Rolling in Teamfight Tactics

A note from SIG: Andy is a Duke University graduate and Quantitative Trader at SIG. Despite starting TFT only a year ago, Andy had the best average placement in NA across all three Dragonlands events and has become first North American representative for the Dragonlands Championship!


Before going into some puzzles and the ways that we can solve them in TFT, we need to review some basics of the game and the tools that we use to play. If you’re experienced with TFT feel free to skip this section:

  • Gold: You gain some amount of gold each round and can use it in many ways (we will discuss these)
  • Level: You can spend gold to level up to play an extra unit on your board and get better shop odds for expensive units.
  • Units: You play them on your board in combat. Units cost between 1 and 5 gold (except dragons), and usually stronger units are more expensive. If you get 3 copies of a unit, you can upgrade a unit, and you can do this up to 2 times.
  • Shops: Shops contain 5 slots that each contain one copy of a unit that you can choose to buy. Every round, your shop will refresh with new units, but you can also buy shop refreshes with 2 gold at any point (this is “rolling”).
  • Combats: Each stage has five rounds where you fight other players and one round where you fight neutral monsters.
  • Health: You start with 100, and health goes down when you lose against other players, losing more health when more of the opposing units survive. You are out when your health goes to or below 0, and your placement in a game is the reverse order of the order you were knocked out (8th to 1st).
  • Augments: On stages 2-1, 3-2, and 4-2, you get a choice of 3 augments (choose 1) that improve your board.

Of these resources, gold is the resource that is most flexible and, for that reason, most of the important decisions in the game are about spending gold.

What Gold Can Buy

At any point in the game, we can use gold to:

  • Level Up: You can buy experience at a rate of 4 gold per 4 experience points. The levels go from 1 to 9 and require more experience the higher the level you are.
  • Roll: To improve your board, you need to find rare units and/or upgrades to your current board by getting many copies of the same unit. To do this, you can refresh the 5 slots in your shop at any point for 2 gold.
  • Buy Units: Units cost gold, and units you aren’t playing on your board can be put on your bench (up to 9 units).
  • Make More Gold: There is an interest system in TFT, where for every 10 gold you hold in your bank (up to 50 gold), the next round you will collect an extra 1 gold of income.

For the rest of this post, we will consider decisions that mostly debate the options of leveling up and rolling.

Purpose of Rolling

When we roll, we are effectively buying five slots that are each randomized according to our level. For example, at level 6, the chances are (25%, 40%, 30%, 5%, 0%) to get 1, 2, 3, 4, and 5 cost units. It is positive EV to roll when the “value” of these options together is more than the 2 gold we spend. The value comes from units that we would buy to play on our board, but it’s a hard thing to quantify exactly. Before they decide to roll players assess the game state to look for factors that might make rolling higher EV. This could be:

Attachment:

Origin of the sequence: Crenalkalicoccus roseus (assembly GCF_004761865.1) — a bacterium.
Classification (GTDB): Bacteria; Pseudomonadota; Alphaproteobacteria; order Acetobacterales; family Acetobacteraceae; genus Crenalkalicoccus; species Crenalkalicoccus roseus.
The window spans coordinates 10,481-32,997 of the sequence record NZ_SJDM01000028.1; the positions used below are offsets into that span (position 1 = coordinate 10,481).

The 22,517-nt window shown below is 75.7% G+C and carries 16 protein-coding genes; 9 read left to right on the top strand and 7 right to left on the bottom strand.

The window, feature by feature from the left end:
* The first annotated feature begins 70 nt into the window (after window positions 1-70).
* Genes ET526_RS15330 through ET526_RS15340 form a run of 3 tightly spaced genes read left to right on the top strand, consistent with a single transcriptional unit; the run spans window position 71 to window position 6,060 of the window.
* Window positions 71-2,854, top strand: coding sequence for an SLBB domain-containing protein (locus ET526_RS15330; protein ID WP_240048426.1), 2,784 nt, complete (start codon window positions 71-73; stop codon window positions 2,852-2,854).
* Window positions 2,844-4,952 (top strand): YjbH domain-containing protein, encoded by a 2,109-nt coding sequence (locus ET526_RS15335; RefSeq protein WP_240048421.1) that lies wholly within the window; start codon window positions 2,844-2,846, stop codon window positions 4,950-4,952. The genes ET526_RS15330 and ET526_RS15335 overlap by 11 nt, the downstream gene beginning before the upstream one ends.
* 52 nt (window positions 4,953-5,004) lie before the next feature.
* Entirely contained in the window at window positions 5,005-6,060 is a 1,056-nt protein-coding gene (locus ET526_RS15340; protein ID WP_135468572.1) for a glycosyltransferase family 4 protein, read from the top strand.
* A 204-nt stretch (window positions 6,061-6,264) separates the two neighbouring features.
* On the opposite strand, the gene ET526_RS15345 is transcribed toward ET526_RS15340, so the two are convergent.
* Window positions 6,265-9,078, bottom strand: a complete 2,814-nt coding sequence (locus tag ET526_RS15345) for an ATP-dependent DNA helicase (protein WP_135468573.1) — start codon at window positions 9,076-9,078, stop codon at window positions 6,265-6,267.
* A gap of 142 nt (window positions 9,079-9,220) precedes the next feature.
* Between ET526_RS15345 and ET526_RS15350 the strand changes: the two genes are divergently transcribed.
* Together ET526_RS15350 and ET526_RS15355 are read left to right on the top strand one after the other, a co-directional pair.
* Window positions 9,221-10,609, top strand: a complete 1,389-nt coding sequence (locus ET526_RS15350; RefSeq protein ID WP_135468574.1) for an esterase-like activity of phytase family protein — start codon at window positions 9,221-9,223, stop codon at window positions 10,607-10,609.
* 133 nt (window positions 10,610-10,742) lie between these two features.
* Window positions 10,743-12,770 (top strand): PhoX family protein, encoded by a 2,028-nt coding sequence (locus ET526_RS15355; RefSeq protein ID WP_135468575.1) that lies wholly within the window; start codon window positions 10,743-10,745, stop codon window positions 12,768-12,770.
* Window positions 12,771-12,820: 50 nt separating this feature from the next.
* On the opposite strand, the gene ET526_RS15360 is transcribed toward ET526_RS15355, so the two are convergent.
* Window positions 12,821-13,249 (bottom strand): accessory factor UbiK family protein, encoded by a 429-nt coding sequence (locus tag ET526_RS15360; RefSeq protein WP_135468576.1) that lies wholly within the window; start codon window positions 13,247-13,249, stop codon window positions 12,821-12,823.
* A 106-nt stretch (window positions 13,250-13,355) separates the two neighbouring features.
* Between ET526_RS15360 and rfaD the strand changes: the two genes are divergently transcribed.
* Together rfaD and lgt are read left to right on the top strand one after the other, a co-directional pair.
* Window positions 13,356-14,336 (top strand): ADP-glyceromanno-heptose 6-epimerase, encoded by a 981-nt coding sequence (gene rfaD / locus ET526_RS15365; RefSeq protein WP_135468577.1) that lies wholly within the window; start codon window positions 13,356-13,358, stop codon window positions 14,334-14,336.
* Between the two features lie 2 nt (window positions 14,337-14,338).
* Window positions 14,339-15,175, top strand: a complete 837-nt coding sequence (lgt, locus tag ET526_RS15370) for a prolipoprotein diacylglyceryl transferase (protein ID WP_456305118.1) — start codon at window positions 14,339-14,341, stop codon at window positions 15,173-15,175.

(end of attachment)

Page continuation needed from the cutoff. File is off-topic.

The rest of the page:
• Board Strength: If your board stinks and your opponents’ boards are strong, rolling to potentially turn some losses into wins or save health can raise your expected placement.
  • Cost of Upgrades: If there are a lot of units you can hit in the shops that can make your board better (for example, if you have a lot of “pairs” and another copy will make an upgrade), getting board strength becomes relatively cheaper in gold since the shops are more likely to contain units that make you stronger.
  • Health Totals: If you are low health, you need to consider spending your gold before you die to make sure you are as strong as possible.

With this in mind, let’s look at some of the spots I found myself in during the final days of the Jade Cup and see if you agree with my reasoning!

Case 1: Day 4, Game 2, Stage 3-2

Here, you should notice a few important things about my game state. The first is that I am the lowest health in the lobby, and by a good amount. I am in this spot because I opted on stage 2 to sacrifice my board strength to maximize interest. I am now sitting on a mountain of money, with 82 gold on stage 3-2, but my board has almost no upgraded units and is much weaker than that of the rest of the lobby.

This is a spot where I need to roll to make my board stronger, since I am already low and will keep losing a lot of health if I keep playing this board. I have two ways of doing this:

  1. Roll on level 6 to hit big upgrades like Tristana and Jinx (our carries) and Tahm Kench (our frontline).
  2. Level up to 7 using 36 gold and roll to hit one copy of stronger carries, such as Corki, frontline like Idas, and support like Sona (all 4-costs).

In this spot, I go with option 2. There are a couple reasons for this. From the previous section, I know that rolling is more attractive when board upgrades from shops are relatively cheap. Here, I am not sitting on a pair of Tristana, my main carry, and only have two pairs that I can hope to hit in a reasonable amount of gold.